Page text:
You May Also Like

Binge-watching your favorite show might cause sleep problems

The latest way Amazon is taking over—and why it’s good news for your healthy habits

Why Chrissy Teigen is so over “boozy brunches”

How new probiotics might make you an unstoppable athlete

Paging Dr. Google: How an app may soon diagnose your symptoms

25 Instagrams of people (and dogs) *living* for the solar eclipse

How cinnamon is good for your brain


By Elizabeth Nolan Brown for

Cinnamon, like other herbs and spices, gets relegated to a simple seasoning in many people’s minds. But cinnamon is actually something of a superfood in its own right, with powerful anti-inflammatory properties and the ability to stop bacterial growth. New research demonstrates yet another potential health benefit of cinnamon: Fighting Alzheimer’s.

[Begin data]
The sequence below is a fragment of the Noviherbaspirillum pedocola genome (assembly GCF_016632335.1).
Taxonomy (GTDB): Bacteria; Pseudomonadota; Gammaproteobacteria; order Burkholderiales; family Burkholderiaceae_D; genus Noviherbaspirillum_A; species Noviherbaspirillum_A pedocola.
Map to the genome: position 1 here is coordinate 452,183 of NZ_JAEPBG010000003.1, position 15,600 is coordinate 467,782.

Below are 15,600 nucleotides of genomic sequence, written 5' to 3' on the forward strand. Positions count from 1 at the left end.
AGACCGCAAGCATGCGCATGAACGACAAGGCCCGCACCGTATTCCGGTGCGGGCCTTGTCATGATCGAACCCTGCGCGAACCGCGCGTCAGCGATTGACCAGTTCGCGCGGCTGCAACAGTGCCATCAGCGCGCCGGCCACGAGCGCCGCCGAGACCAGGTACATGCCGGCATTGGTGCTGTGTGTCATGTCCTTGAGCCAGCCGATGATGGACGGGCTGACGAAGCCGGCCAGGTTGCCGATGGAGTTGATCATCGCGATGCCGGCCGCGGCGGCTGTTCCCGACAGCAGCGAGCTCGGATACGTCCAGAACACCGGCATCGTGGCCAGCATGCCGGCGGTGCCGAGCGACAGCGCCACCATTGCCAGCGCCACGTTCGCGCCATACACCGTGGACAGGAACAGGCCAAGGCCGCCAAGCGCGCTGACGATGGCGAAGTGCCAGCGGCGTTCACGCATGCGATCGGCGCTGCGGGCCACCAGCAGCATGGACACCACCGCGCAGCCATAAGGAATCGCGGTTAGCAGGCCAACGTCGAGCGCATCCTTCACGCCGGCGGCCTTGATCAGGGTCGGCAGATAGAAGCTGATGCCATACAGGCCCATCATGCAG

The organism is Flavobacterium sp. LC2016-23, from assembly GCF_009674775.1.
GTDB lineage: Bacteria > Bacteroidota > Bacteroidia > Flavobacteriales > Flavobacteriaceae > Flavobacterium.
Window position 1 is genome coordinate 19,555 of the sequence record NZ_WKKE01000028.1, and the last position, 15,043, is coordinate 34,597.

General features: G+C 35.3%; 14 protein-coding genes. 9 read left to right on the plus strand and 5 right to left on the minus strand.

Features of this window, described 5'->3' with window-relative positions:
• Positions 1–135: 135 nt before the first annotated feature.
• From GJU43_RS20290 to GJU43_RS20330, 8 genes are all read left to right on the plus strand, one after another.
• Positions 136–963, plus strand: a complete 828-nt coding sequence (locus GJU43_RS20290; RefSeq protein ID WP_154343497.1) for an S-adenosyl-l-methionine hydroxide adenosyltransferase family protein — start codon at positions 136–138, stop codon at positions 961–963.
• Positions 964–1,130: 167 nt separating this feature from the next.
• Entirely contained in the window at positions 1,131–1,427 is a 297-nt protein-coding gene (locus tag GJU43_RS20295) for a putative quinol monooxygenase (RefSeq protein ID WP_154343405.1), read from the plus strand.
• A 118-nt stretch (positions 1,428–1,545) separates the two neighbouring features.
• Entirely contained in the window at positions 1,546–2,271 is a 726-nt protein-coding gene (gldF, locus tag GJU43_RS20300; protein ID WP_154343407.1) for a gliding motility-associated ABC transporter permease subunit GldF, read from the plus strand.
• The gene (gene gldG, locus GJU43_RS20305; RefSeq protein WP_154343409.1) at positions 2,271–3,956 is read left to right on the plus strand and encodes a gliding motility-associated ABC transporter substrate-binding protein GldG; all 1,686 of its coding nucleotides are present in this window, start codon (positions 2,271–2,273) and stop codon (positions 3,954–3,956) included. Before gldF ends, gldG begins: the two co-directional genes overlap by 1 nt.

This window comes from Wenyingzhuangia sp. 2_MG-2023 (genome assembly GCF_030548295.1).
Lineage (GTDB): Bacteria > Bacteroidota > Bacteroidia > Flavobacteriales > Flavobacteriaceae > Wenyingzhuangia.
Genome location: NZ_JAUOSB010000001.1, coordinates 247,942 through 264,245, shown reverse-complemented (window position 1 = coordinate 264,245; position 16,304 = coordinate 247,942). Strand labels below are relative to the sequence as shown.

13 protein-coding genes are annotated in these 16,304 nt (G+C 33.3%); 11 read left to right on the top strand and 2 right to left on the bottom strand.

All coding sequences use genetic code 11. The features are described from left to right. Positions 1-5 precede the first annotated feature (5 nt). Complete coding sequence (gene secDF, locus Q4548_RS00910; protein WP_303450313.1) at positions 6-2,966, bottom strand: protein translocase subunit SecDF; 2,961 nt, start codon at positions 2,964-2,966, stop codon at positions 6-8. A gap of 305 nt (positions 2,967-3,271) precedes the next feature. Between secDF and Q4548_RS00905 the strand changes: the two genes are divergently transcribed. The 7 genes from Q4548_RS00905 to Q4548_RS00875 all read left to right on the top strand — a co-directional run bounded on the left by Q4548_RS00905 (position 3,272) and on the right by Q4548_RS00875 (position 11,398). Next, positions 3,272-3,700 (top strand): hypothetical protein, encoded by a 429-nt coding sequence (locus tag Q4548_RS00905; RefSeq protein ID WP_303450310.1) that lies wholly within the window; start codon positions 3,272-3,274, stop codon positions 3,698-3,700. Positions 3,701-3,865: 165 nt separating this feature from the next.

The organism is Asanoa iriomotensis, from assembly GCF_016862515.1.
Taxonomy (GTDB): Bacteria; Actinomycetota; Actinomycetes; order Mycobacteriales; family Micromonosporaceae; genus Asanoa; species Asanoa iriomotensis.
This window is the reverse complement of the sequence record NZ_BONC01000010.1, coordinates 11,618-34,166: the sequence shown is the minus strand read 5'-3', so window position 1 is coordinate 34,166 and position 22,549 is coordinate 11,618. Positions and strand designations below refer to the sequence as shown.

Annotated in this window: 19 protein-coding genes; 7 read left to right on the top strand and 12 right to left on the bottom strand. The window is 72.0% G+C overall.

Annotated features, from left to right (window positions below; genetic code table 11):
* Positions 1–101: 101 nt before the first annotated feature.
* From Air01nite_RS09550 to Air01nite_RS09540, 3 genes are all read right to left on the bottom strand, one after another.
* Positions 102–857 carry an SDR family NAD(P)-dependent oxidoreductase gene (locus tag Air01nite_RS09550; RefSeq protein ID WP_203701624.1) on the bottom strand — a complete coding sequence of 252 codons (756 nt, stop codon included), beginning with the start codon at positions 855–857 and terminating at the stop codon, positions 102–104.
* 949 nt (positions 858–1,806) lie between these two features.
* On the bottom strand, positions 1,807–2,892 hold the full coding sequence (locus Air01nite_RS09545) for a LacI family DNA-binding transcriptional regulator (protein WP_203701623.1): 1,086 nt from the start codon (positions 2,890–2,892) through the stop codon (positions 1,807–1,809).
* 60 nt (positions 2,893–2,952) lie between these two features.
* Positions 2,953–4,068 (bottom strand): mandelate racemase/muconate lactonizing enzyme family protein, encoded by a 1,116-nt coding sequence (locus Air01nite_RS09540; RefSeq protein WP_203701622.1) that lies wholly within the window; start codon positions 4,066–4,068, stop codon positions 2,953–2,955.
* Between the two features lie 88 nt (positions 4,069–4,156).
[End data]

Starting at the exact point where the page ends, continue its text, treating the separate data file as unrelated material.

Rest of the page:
It seems that compounds found in cinnamon can help inhibit nasty clumps of proteins in the brain that are a key component of the neurodegenerative disease.

There are three active compounds in cinnamon that make it so nutritious: Cinnamaldehyde, cinnamyl acetate and cinnamyl alcohol. It also contains a range of flavanols and other antioxidants, along with a surprising amount of calcium, manganese and fiber.

In the study, published in the Journal of Alzheimer’s Disease, researchers looked at cinnamaldehyde, the compound responsible for giving cinnamon its distinct smell. They also looked at a particular antioxidant found in cinnamon, epicatechin.

Keep reading for more on how cinnamon is good for your brain…

More reading from

Meatless Monday: 10 Vegetarian Recipes For Fiddlehead Ferns
If You Love Cooking, You May Spend Less Time Exercising